An Age-Old Problem:


Close up of 8 months of growth on a sailboat hull.

An Extreme example of a fouled hull.









Once a boat or ship is placed in the water, either saltwater or fresh, marine growth or bio-fouling begins to accumulate. It starts with algae and quickly progresses to brine shrimp, barnacles, grass, lettuce, tube worms and other varieties of marine organisms and sea monkeys. A general rule is: The warmer the water, the faster the growth. This process can begin to occur in as little as two weeks but is retarded by the application of anti-fouling paint (bottom paint), which is poisonous to marine growth. There are two basic types of anti-fouling coatings: soft (or ablative) and hard.

Soft bottom paints rely on a fine layer of paint sloughing off the hull to remove the bio-fouling and require frequent recoating.

Hard bottom paints rely more on poison or extremely slippery, non-stick compositions (Teflon). The typical poisonous compound used in both soft and hard paints is copper with proprietary additives depending on the manufacturer.

Regardless of paint type, within a few months of the new paint’s application, marine growth begins to form. It creates a rough, irregular surface which in turn creates hydrodynamic drag, reducing performance and increasing fuel consumption.

For example, on a typical 40-foot motor sailboat, a clean hull will yield 7 knots (about 8 miles an hour) at full throttle. With a moderately fouled bottom, maximum speed will be reduced to just over 5 knots at full throttle, an efficiency reduction exceeding 30%. On fast powerboats, moderate fouling will reduce the performance to the point where eventually they cannot get up on plane; a power boat that normally makes 20+ knots, tops out at only 8 or 10 knots. More fuel is burned yet less distance is covered. Expecting good performance from a boat with a fouled bottom is like applying shag carpet to the wings and fuselage of an airplane and expecting it to fly. (Fortunately, the boats still float!)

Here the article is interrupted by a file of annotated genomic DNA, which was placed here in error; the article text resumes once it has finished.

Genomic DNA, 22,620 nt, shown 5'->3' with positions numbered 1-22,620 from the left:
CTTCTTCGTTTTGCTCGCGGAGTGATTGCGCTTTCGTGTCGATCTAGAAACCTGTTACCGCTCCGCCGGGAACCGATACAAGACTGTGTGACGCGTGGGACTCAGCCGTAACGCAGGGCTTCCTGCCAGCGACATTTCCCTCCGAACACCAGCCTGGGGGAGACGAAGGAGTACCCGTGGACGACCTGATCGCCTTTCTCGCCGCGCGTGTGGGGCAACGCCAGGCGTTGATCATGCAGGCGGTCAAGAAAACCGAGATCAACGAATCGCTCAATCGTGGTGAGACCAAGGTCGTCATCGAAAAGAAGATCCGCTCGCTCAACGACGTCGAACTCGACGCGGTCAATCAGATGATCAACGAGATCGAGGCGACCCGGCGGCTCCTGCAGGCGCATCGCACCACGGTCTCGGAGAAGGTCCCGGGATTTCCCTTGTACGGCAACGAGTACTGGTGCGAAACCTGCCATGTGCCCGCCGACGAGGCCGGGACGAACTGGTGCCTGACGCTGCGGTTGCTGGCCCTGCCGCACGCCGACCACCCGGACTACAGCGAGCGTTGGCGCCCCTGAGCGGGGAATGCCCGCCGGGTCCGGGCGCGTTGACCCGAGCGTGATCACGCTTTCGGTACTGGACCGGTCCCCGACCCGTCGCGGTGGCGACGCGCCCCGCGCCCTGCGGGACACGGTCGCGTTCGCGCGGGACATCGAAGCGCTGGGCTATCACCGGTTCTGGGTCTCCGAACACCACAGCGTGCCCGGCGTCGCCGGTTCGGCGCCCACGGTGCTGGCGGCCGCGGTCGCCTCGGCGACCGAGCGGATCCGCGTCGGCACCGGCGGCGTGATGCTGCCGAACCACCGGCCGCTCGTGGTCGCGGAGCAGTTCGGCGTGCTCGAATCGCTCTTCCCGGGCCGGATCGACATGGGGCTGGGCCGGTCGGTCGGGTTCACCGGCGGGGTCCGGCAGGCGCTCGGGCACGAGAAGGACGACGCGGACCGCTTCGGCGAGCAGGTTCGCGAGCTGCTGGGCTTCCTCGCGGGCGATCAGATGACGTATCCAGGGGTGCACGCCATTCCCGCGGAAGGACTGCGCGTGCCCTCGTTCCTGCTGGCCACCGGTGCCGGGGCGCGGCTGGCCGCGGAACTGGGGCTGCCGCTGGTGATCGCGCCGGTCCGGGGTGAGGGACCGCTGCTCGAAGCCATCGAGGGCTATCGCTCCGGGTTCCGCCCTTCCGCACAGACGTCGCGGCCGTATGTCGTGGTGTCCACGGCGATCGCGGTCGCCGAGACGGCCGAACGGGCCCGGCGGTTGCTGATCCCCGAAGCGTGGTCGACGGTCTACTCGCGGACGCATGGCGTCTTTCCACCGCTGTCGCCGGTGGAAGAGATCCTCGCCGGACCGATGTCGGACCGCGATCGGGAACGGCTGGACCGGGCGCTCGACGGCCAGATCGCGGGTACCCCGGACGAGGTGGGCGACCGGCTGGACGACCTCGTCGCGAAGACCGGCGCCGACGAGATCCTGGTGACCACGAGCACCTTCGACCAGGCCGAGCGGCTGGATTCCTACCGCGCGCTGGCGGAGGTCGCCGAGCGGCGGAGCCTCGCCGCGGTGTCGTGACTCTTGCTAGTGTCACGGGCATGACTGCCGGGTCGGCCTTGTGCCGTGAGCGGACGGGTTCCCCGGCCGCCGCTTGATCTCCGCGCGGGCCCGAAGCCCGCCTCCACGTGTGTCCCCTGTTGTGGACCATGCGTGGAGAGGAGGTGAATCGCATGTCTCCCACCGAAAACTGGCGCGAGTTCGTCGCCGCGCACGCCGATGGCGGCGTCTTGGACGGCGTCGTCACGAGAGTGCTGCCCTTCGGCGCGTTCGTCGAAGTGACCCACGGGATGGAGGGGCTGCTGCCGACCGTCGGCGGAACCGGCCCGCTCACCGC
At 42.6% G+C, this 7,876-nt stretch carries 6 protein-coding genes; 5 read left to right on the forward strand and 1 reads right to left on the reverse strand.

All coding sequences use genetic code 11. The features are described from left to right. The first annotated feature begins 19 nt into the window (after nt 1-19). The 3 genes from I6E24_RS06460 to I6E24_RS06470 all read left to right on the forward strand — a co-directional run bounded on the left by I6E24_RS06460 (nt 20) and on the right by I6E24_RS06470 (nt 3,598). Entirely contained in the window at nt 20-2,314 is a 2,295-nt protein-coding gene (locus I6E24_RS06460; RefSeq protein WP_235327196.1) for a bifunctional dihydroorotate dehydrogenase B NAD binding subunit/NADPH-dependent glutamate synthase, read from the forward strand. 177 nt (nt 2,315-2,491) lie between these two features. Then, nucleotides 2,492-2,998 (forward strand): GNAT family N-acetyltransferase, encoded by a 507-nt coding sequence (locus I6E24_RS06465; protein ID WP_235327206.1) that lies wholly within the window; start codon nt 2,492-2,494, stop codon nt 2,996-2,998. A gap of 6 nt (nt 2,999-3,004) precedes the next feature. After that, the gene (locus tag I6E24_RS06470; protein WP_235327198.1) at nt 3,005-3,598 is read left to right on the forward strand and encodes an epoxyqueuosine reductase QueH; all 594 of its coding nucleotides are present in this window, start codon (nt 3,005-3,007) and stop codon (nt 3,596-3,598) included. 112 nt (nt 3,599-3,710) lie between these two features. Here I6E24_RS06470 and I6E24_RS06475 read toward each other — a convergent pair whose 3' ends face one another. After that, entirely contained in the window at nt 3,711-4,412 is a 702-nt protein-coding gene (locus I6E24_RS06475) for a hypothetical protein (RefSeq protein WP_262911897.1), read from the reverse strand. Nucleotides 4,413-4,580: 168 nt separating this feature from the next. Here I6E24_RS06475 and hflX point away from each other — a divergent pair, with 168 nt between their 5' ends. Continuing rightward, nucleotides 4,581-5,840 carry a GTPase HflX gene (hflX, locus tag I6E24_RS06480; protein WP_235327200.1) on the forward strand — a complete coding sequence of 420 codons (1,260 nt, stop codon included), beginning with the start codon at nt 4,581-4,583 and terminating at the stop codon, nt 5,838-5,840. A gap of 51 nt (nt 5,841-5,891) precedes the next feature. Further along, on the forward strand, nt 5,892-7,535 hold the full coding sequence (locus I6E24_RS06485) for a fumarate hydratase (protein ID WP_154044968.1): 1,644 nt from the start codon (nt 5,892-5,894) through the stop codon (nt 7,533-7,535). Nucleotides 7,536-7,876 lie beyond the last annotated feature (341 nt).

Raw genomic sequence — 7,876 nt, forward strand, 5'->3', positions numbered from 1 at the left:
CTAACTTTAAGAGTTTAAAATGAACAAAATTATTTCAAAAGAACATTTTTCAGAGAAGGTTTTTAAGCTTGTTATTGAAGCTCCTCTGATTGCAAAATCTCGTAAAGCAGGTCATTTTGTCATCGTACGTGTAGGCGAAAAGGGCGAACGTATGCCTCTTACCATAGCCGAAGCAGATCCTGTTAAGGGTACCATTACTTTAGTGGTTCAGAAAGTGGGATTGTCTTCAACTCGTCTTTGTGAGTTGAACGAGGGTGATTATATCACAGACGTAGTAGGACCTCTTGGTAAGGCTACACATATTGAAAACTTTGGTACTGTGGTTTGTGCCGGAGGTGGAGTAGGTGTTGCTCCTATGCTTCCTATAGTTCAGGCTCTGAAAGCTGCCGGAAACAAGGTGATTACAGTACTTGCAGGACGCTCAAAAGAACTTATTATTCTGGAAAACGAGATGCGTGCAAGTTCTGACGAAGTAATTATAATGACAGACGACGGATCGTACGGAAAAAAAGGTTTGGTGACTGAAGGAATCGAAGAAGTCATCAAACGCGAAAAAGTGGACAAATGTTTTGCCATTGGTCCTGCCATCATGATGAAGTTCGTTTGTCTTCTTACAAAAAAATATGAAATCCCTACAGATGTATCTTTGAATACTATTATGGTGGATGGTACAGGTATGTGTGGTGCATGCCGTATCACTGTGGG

A Little History:













In the days of the tall ships, the entire hull below the waterline was covered with pure copper panels nailed or screwed in place. As steel and iron ships replaced wooden vessels, paints were manufactured from extremely poisonous substances including lead and a chemical compound of tin (organotin). With society’s increasing awareness of human effects on the environment, these highly toxic (and highly effective) methods of controlling growth have been phased out in most countries.

These environmental concerns are only increasing. California and several other environmentally progressive states are considering legislation removing copper from all bottom paints and have already reduced the allowable copper content of existing coatings, making the problem (from a boat owner’s perspective) worse, by increasing the frequency for hull cleaning. The modern paints simply don’t work as well as the older compounds.

How Boat Hulls are Cleaned:

All boat owners who keep their boats in the water for any length of time, whether in a slip in a marina, or on a mooring in the harbor, or on a trailer for the winter, are painfully aware of the necessity of keeping their hulls free of bio-fouling.

There are three basic methods of removing bio-fouling:

Sail or motor the boat through a large patch of kelp. Although this appears to be the most cost effective way, there are substantial risks, such as wrapping your keel, propeller or rudder with kelp. It inevitably leads to the next method:

Dive the boat. Either hire a commercial diver or do it yourself (or get your crew/kids to do it) by scrubbing the hull with brushes, scrapers or pads made from abrasive material.

Haul the vessel out to strip and repaint. This process is expensive and time consuming. It is inevitable that a boat be “hauled” for maintenance; the object is to delay this type of expense.

By far the most popular method is hiring a professional commercial diver to clean the hull on a regular basis. Hull diving enterprises are generally small one- or two-man operations with a list of repeat clients. They are usually confined to a particular harbor or marina (although there are some that operate in multiple harbors and have numerous employees) and perform other vital underwater maintenance tasks in addition to cleaning.